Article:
One of the most misunderstood statutes governing community associations (homeowner and condo) is the statute giving owners the right to speak at board meetings or members’ meetings.
Members, under Fla. Stat. 720.303 (homeowner associations) and Fla. Stat. 718.112(2)(c) (condo associations) have a right to speak at meetings on any agenda item. The association has the right; however, to adopt “reasonable” rules regarding frequency, duration and manner. There’s that term again – reasonable. I equate reasonable to requiring costly litigation to define the term.
Industry practice has been to allow owners to speak for up to three minutes at the end of a meeting, which was how the statutes read. This is counter-intuitive because the agenda items have been discussed and voted upon by the board. It negates any impact the speaker has in voicing their opinion. The statutes have been changed to be more flexible, but the associations have not.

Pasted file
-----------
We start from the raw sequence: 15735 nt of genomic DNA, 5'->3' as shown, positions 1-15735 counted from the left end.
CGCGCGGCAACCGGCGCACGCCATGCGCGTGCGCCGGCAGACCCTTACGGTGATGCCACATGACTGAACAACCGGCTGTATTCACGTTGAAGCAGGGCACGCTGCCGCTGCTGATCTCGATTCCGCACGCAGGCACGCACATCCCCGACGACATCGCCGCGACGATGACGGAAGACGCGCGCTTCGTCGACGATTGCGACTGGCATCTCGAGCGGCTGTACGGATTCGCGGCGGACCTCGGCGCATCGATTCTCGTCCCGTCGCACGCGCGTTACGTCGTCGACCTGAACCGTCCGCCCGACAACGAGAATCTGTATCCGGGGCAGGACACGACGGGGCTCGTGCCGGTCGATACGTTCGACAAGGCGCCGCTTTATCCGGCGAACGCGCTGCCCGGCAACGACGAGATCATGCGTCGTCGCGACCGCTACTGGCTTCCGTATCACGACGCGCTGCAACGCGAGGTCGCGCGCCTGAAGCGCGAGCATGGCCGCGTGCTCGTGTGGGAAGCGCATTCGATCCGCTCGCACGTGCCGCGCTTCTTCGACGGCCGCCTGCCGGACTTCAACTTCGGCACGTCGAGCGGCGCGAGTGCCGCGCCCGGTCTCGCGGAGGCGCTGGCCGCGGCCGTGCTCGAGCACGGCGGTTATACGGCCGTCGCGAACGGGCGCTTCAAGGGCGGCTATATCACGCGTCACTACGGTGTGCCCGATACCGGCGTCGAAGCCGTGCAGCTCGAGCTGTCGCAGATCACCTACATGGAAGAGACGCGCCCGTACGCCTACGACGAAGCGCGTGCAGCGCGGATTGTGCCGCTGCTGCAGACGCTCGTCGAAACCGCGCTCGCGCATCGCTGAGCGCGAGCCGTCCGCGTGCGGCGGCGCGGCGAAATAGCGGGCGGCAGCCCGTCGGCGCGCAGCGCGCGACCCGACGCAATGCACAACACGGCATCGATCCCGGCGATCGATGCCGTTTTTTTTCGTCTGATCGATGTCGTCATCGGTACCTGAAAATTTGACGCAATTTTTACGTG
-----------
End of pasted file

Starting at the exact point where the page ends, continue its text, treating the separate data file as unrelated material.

Playing devil’s advocate, I can understand the need to conduct business this way. Every association has at least one member who could be a filibuster in the Florida Legislature. They will challenge every topic and monopolize the meeting. This means meetings last hours and other owners quit attending.
I urge the associations to adopt rules regarding the owners’ right to speak at meetings and adopt something reasonable. Here’s an idea – any topic that requires the board to vote should allow the owners to speak for three minutes, speak only once on that topic, and the speaker will be timed.